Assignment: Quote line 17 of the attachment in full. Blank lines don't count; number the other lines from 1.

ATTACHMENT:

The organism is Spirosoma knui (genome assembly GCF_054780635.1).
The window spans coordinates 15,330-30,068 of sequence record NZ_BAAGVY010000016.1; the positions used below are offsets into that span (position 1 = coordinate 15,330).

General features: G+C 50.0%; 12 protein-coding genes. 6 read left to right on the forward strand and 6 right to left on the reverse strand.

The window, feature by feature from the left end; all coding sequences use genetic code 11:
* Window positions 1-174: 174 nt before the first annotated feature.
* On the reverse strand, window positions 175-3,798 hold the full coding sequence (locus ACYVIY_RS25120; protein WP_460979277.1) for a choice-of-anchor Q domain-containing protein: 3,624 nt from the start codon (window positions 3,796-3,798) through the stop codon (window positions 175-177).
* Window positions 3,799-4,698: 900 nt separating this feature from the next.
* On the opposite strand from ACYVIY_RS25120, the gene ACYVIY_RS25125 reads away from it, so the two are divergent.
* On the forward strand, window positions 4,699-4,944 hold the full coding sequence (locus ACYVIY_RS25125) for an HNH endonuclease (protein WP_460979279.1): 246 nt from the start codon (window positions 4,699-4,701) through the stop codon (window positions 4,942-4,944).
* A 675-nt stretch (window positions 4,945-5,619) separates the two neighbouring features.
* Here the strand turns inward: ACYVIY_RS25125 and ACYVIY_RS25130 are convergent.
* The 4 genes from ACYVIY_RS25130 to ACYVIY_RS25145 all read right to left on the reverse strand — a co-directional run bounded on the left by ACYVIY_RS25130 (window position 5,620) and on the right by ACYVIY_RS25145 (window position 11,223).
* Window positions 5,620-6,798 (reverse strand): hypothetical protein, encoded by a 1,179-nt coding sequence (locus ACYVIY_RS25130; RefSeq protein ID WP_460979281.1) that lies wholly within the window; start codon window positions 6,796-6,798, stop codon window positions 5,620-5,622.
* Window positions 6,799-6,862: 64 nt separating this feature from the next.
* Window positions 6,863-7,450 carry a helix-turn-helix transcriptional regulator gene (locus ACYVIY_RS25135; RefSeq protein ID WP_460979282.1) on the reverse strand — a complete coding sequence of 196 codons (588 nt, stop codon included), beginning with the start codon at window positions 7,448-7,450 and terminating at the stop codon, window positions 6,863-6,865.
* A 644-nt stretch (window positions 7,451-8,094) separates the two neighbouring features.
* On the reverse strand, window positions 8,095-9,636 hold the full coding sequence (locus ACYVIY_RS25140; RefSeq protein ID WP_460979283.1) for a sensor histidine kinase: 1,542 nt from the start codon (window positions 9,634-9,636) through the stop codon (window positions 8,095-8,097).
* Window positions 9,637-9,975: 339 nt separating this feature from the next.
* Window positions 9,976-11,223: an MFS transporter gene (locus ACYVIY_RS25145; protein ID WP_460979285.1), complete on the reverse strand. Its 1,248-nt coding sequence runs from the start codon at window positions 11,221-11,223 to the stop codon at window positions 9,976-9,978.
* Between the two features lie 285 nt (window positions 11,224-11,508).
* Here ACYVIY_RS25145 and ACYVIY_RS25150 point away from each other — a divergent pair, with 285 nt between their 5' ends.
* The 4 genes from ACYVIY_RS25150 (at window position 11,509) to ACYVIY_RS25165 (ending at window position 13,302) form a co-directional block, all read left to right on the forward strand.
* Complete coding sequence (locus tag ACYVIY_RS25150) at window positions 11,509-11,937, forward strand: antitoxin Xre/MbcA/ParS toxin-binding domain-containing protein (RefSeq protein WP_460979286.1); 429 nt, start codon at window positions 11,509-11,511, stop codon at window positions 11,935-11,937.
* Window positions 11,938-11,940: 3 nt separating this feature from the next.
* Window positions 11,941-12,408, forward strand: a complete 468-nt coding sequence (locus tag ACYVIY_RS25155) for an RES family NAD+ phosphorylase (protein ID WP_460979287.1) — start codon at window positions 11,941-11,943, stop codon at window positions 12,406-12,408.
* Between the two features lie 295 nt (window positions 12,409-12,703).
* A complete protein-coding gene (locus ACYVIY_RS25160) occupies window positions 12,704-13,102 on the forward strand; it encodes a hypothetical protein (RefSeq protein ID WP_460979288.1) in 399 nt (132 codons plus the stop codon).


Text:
* On the reverse strand, window positions 8,095-9,636 hold the full coding sequence (locus ACYVIY_RS25140; RefSeq protein ID WP_460979283.1) for a sensor histidine kinase: 1,542 nt from the start codon (window positions 9,634-9,636) through the stop codon (window positions 8,095-8,097).